Game show video games are fascinating to me. They’re neat ways to enjoy your favorite shows, it can be good practice for how you’d actually do on the show itself, and it’s interesting to see how they adapt certain game shows to video game form. I never understood why some retro gamers balk at these games, a lot of them seem to miss the point why they’re fun.
If you’ve visited the site before, you’ve probably read a few pieces on me talking about game show games in various ways, from comparing game music versions of iconic game show themes to game show-adjacent games. But if you haven’t, let me make this clear: I like game show video games. And once again, we’re gonna talk about them.
For a good chunk of the 80s and 90s, GameTek was the definitive game show game publisher in North America. A subsidiary of IJE Inc, the publisher would license various game show franchises – usually Wheel of Fortune and Jeopardy!, two of the biggest game shows in the USA – and put them out on every platform imaginable. Nintendo Entertainment System, Sega Genesis, DOS, Windows, you name it, they likely published a game show game on a system you had.
They published other stuff too: They helped publish Frontier: Elite II for instance. Hell, their UK branch helped distributed the work of Capstone, “The Pinnacle of Entertainment Software.” Despite this, they will always be the game show game guys to me.
Unfortunately by the late 1990s, GameTek was struggling, and in December 1997 they had filed for Chapter 11 bankruptcy. Some of the projects they were making, like RoboTech: Crystal Dreams, got canceled. But in spite of the bankruptcy, they had one last hurrah, by releasing two games that they were mostly well-known for: game show games based on the one-two punch of one Merv Griffin.
Wheel of Fortune – released around November 1997 – and Jeopardy! – released in February 1998 after Take-Two Interactive acquired GameTek’s assets – are the final two game show adaptations published by GameTek. By this time, GameTek was developing the games in-house, forgoing the early NES/SNES days of having contract developers make the games for them. For a company who had a decade+ of game show games under their belt, having their last games be yet another version of Wheel and Jeopardy! was a sad way to go out.
I remember these games because Nintendo Power had covered both games in different issues of the magazine: Wheel of Fortune in December 1997’s issue, and Jeopardy! in the January 1998 issue, of which I owned. It’s surprising to see these games to get a multi-page spread on the magazine.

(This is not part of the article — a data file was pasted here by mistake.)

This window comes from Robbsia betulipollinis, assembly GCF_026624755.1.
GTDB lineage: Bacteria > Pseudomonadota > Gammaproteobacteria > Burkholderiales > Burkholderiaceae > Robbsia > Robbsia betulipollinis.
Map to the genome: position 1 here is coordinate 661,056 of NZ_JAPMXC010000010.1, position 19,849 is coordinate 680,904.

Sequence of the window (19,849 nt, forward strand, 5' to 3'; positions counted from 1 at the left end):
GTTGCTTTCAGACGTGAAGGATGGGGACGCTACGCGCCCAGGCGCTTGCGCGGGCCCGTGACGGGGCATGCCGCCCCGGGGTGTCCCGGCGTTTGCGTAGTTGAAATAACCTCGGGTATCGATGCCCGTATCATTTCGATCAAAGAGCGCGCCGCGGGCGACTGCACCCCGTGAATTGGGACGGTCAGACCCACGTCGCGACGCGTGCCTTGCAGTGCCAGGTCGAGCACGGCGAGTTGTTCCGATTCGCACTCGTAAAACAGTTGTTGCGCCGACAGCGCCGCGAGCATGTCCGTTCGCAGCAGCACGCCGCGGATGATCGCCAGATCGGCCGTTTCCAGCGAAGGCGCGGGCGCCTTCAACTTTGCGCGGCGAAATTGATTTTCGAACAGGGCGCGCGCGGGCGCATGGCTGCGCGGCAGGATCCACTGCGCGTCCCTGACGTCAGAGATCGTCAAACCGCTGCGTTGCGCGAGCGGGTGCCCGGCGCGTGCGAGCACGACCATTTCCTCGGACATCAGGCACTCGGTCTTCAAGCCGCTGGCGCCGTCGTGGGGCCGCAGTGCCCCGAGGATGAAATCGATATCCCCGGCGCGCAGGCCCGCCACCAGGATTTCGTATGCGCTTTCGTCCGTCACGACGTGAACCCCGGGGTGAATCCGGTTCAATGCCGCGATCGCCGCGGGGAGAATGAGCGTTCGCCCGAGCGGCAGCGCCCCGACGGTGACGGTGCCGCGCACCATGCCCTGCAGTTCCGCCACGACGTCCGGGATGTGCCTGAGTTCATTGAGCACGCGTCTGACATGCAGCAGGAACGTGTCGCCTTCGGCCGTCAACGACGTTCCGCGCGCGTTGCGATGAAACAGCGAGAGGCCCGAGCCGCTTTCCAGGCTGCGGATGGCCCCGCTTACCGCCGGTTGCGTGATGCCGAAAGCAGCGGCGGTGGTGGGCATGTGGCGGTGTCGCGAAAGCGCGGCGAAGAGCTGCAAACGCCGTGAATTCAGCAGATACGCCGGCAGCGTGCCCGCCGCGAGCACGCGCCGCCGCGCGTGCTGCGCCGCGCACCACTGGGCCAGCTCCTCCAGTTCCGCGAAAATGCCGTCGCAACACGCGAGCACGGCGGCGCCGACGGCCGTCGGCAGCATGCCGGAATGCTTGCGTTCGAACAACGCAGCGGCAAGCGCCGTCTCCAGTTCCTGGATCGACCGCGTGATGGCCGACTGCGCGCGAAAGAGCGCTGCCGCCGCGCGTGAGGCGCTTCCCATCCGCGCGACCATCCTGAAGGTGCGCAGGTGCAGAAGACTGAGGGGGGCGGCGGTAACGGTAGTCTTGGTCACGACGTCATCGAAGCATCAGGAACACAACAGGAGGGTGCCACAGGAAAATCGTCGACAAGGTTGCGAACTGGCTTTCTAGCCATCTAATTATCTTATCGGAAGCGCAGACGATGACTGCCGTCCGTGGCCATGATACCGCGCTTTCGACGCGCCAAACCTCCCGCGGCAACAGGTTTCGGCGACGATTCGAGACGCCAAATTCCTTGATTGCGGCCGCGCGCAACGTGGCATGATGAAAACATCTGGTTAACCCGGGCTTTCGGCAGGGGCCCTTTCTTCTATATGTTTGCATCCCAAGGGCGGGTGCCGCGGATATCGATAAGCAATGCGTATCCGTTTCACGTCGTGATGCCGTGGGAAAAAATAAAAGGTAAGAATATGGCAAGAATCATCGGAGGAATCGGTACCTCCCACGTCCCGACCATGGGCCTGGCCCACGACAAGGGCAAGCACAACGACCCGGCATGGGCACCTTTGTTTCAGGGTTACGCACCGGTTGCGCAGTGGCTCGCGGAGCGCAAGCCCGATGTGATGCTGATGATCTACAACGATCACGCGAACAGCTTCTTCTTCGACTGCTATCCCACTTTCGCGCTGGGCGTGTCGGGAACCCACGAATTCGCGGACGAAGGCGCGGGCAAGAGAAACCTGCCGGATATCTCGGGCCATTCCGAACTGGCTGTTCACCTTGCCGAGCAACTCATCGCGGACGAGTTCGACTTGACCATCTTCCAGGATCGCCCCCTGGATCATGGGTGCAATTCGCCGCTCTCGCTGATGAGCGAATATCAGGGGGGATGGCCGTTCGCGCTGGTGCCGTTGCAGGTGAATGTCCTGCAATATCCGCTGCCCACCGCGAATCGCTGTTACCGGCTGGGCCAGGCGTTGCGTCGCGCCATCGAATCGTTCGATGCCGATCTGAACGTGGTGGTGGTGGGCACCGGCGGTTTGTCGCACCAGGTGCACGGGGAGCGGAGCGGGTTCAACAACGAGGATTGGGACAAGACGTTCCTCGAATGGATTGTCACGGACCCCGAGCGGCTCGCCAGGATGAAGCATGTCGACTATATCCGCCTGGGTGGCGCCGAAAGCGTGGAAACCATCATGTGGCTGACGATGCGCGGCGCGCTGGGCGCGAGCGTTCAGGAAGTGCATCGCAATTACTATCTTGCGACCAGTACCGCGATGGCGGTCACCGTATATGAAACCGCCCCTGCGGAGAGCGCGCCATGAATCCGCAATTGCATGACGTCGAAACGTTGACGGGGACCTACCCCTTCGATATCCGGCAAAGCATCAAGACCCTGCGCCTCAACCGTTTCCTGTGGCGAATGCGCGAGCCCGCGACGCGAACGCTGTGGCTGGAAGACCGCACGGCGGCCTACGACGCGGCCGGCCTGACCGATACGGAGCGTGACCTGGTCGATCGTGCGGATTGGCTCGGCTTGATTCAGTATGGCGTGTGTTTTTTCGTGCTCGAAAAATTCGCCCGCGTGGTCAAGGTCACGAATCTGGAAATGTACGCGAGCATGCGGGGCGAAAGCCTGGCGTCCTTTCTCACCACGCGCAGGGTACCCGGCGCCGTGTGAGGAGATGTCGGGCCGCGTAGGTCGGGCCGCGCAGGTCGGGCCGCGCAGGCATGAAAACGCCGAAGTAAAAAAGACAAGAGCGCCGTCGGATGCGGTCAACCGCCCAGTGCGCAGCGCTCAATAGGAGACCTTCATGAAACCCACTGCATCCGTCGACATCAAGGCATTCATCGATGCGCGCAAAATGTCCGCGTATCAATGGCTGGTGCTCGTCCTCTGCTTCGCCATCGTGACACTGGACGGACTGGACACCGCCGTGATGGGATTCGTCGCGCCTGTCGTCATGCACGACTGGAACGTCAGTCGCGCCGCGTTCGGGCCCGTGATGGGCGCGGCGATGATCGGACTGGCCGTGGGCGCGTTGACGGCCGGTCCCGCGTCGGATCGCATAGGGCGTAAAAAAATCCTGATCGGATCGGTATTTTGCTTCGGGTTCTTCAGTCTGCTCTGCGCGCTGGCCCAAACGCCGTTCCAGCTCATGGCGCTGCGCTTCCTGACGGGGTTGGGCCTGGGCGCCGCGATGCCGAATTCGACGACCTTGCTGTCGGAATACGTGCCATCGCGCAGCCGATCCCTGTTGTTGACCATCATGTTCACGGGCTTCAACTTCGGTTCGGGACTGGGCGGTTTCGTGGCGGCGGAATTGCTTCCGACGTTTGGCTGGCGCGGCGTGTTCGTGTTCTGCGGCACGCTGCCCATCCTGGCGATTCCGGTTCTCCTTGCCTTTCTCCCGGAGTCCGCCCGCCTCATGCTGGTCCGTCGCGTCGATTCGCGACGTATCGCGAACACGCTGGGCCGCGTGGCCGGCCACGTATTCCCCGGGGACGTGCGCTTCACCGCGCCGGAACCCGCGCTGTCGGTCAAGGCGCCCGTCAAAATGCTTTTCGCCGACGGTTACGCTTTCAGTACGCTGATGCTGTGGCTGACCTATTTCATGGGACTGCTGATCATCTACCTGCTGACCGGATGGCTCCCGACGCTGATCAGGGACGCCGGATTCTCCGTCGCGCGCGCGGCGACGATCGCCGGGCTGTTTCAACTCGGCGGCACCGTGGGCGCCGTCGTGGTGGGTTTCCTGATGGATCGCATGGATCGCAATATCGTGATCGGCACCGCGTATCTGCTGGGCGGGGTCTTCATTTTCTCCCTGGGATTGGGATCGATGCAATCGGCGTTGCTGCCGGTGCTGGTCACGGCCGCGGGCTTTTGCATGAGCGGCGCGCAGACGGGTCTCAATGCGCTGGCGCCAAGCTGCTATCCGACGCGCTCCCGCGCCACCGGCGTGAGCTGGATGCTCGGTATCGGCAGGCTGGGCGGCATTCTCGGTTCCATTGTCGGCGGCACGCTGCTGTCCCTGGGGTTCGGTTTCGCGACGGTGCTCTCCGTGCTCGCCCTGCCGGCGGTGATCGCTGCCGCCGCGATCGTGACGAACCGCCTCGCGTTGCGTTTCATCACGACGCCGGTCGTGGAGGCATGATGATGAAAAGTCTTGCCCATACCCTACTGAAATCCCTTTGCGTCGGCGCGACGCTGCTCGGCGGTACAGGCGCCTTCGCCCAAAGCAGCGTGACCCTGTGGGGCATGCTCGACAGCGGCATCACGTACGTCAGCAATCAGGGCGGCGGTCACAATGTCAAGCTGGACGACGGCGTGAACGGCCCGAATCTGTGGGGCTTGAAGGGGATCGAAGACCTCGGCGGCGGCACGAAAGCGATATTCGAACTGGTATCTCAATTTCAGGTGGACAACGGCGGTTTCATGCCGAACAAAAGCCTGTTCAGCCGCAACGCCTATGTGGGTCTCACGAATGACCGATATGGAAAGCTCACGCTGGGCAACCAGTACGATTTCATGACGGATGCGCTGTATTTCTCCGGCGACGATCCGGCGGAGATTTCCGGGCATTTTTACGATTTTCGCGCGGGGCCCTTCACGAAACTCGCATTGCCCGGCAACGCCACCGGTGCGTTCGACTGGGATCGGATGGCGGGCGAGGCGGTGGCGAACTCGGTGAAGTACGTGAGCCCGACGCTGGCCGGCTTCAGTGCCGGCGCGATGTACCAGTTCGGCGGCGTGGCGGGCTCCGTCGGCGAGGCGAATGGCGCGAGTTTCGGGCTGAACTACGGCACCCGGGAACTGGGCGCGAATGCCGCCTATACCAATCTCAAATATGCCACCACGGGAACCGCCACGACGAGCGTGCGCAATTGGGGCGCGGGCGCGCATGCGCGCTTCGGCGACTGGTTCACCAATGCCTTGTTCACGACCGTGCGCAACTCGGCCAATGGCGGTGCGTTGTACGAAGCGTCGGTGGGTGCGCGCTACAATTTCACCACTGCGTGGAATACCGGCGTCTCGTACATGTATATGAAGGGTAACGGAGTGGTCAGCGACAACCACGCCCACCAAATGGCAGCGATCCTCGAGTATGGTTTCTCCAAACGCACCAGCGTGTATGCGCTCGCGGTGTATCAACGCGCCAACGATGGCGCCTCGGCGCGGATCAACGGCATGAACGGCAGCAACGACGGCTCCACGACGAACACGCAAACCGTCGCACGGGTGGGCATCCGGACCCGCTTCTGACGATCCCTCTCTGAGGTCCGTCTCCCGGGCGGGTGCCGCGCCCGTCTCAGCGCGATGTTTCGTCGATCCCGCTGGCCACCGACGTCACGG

Why they decided to dedicate magazine space to these two games is a bit weird to me. I know the Nintendo 64 was struggling for a good while, but to give multiple pages about these games makes me think the system’s library was pretty dire until The Legend of Zelda: Ocarina of Time. Of course, maybe I’m wrong and they always covered stuff like this.
I’m going into these with the assumption that you know what these shows are and how they play, mostly. If you don’t… well, you might wanna catch up on that first. With that preamble out of the way, let’s give these a shot, shall we?
I’ll start by covering the one that came out first: Wheel of Fortune. This was one of the first games I got for the Nintendo 64, alongside stuff like Diddy Kong Racing and Super Mario 64. Me being a game show fan meant naturally I was gonna have this game in my collection.
Much like most Wheel games until around 2010, our “host” is Vanna White, the show’s co-host and letter turner. Or in this case, “letter toucher,” as this was released just as the new modernized puzzle board was revealed, something prominently shown on the cover.
Like most adaptations, there’s character customization, AI opponent difficulty, even the option to play 3-5 fixed rounds of play, or a “full game” which can go for the maximum six rounds or until the game decides time is up and goes into the Speed-Up portion, complete with Vanna giving the Final Spin of the day.
Wheel‘s core format is fairly simple: A puzzle similar to Hangman is revealed, spin the wheel, land on a dollar amount, call a consonant and hope it’s in the puzzle. Wanna know if a vowel’s in the puzzle? You can buy one for $250. Try not to hit Bankrupt as you’ll lose all your money you’ve earned that round. Highest scorer wins.
Like the show was doing at the time, round three is the Jackpot round, where every correct letter adds to a Jackpot that starts at $5,000 each game, and landing on the Jackpot wedge, guessing a correct letter and solving the puzzle immediately awards the jackpot. Also, the $10,000 prize space also makes an appearance, the only major prize on the wheel in this version.
Interestingly, for the Nintendo 64 version of Wheel, there’s the rare opportunity to actually control the strength of one’s spin. Most adaptations of Wheel just use a sliding gauge the player stops to control the speed, but since the Nintendo 64 has an analogue stick, you can actually move the stick from right to left to spin the wheel, which makes it feel a bit more immersive. Granted, one could just press the A or Z button to automatically spin for you, but that’s not nearly as cool.
After the game’s over, the winning player goes to the bonus round. The usual RSTLNE and picking three consonants and one vowel come into play here, and a successful solve earns the player a flat $25,000. After that, Vanna waves bye-bye and then the credits roll.